On a practical note, this disposable nature of the online world hinders attempts at locating images, often exponentially increasing the labour of data collection and encapsulates the difficulties of carrying out research on the Internet. Instagram’s web platform allows a maximum of twenty images to be viewed at any one time, with no means of viewing large amounts of images at once. Web platform such as spots.io and Websta do provide assistance, but issues with cached data and partial information ensure data collection remains a demanding task.

An image of a woman studying something at a museum on Flickr (Source: Pedro Ribeiro Simões).

An image of a woman studying something at a museum on Flickr (Source: Pedro Ribeiro Simões).

While paper may crumple and ink fade, webpages can be edited, deleted and moved. More traditional forms of archival scholarship are reliant upon gatekeepers’ superior knowledge of their collections to guide the researcher in knowing what to look for. In the online world, images are effectively lost if one does not know what they are looking for, with elements such as hashtags, captions and geotags all serving as digital clues to contextualise the images in the vast visual banks of photographic repositories. The wealth of information contained within these non-visual cues demonstrate that when carrying out archival research with online sources, visuality is only one element of the photographic archives.

Despite these challenges, platforms such as Instagram and Flickr offer the chance to engage with how users visually curate their lives. The act of photographing something denotes it as something ‘worth’ seeing. These images then are “increasingly active objects” (de Rijcke and Beaulieu, 2011: 665). These active objects shouldn’t be viewed as objective records, but rather seek to actively represent the person taking the photograph, “negotiated” with an audience in mind (Goffman, 1959 in Larsen, 2005: 419). Photographic practice acts as a form of memory making and establishing one’s presence, allowing content producers to self-curate their everyday life and activities. In an ever increasingly visual world, online archival work offers the ability to understand and interpret contemporary behaviour – sans dust.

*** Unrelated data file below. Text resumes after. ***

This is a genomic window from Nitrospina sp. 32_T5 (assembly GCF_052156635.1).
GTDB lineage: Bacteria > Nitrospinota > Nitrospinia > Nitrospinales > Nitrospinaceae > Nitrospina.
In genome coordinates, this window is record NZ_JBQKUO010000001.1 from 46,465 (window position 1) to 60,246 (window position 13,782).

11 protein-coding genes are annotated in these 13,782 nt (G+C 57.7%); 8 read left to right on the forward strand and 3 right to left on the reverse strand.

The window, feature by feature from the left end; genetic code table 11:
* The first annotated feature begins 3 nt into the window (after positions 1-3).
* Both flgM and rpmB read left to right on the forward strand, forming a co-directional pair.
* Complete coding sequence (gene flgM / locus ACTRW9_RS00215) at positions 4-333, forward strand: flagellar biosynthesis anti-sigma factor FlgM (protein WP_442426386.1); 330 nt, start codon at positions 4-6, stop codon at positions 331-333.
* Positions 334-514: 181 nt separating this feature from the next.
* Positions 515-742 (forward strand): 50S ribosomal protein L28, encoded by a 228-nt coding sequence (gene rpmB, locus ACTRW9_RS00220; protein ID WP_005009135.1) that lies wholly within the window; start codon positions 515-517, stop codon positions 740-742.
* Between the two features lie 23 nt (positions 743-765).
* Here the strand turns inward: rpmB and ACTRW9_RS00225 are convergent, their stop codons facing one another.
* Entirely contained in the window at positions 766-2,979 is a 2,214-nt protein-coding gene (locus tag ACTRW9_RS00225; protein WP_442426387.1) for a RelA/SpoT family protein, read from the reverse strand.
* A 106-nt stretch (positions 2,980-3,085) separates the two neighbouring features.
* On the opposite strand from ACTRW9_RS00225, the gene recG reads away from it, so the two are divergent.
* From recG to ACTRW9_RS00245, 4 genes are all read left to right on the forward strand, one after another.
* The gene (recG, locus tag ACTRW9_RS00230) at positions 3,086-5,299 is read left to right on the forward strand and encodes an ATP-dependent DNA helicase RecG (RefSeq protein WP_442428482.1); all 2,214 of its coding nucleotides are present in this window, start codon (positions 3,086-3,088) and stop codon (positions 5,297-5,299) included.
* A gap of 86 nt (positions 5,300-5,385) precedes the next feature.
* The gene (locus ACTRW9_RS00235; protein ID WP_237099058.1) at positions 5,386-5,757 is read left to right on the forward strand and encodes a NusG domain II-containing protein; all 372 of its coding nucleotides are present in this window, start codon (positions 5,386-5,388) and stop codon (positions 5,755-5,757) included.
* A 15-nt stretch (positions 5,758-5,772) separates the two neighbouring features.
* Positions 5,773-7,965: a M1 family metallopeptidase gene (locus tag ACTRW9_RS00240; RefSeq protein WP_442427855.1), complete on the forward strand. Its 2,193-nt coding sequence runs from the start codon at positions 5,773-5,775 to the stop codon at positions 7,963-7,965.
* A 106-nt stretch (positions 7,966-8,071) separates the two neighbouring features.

Rachel Taylor.

Image Sources 

Loach, Alex. ‘British Museum,’ Flickr. Last modified 20 January 2013, accessed 16 March 2015. https://www.flickr.com/photos/53825985@N02/8511913573/in/photolist-dYaMmz-6gvd6S-r1WK48-4kJjwN-6Hd3CP-r3AEfA-6fSDBu-rkG8bG-qUtFr6-kaZYtK-qK2xpQ-pXVAJx-nxeVVc-knC3mt-p5AtAA-eddJf-eLhnGA-7Wtfoq-69Z6so-f8iCdQ-pFNHFt-qBu2ug-egQaH1-qpmTvJ-qTpi3G-qmABJD-jfT5Dx-egUieh-rbCsCz-rd9cgz-33uFJg-4hGJCF-5M4nRX-8y3FSm-6Ffpq5-qCPUwu-oWvcZY-rmVgbN-cCcccJ-eKmgWY-9qVj39-dxddWb-bD3stx-e9CS8i-dQNzLD-6DDprL-mko8q-r54Yjy-mBmNr-peMD4r

Rasmussen, Peter Kirkeskov. ‘Art Lover,’ Flickr. Last modified 23 May 2014, accessed 16 March 2015. https://www.flickr.com/photos/peterras/14836699804/in/photolist-oB4XX3-pAbmw9-nJpFiX-5jiP2o-59Ca2w-dYaMmz-6gvd6S-r1WK48-4kJjwN-6Hd3CP-r3AEfA-6fSDBu-rkG8bG-qUtFr6-kaZYtK-qK2xpQ-pXVAJx-nxeVVc-knC3mt-p5AtAA-eddJf-eLhnGA-7Wtfoq-69Z6so-f8iCdQ-pFNHFt-qBu2ug-egQaH1-qpmTvJ-qTpi3G-qmABJD-jfT5Dx-egUieh-rbCsCz-rd9cgz-33uFJg-4hGJCF-5M4nRX-8y3FSm-6Ffpq5-qCPUwu-oWvcZY-rmVgbN-cCcccJ-eKmgWY-9qVj39-dxddWb-bD3stx-e9CS8i-dQNzLD

Simões, Pedro Ribeiro. ‘At the Museum,’ Flickr. Last modified 7 September 2013, accessed 16 March 2015. https://www.flickr.com/photos/pedrosimoes7/9963567134/in/photolist-gbrTof-eQtr7R-eNi91F-kS7xZG-9iRWE4-p9r7xJ-8wEJ4i-qGyxkU-dJe3X1-7HPno-hWikPC-ggEYvo-fjrkti-nuXEBU-bQM6F8-hZLuW3-ggFfBU-7Jxfvm-52VDyu-52RiAx-52RnCn-52VG1J-gx23J3-4M5AMj-8M11qQ-o6zto2-7Lm6fD-hscdSo-gb3Nv4-ek5HQV-pNWxRf-axtYjo-ff867-gRWHM1-5asFL2-hrnKAS-omNwf7-5asxNR-87JwvP-6oFrtA-nSRAPy-nGKKk2-8VG5Th-qAVRw5-oRnx9N-7BmL1Q-6mjAiq-hZxjVh-7LXw1y-oGczzQ/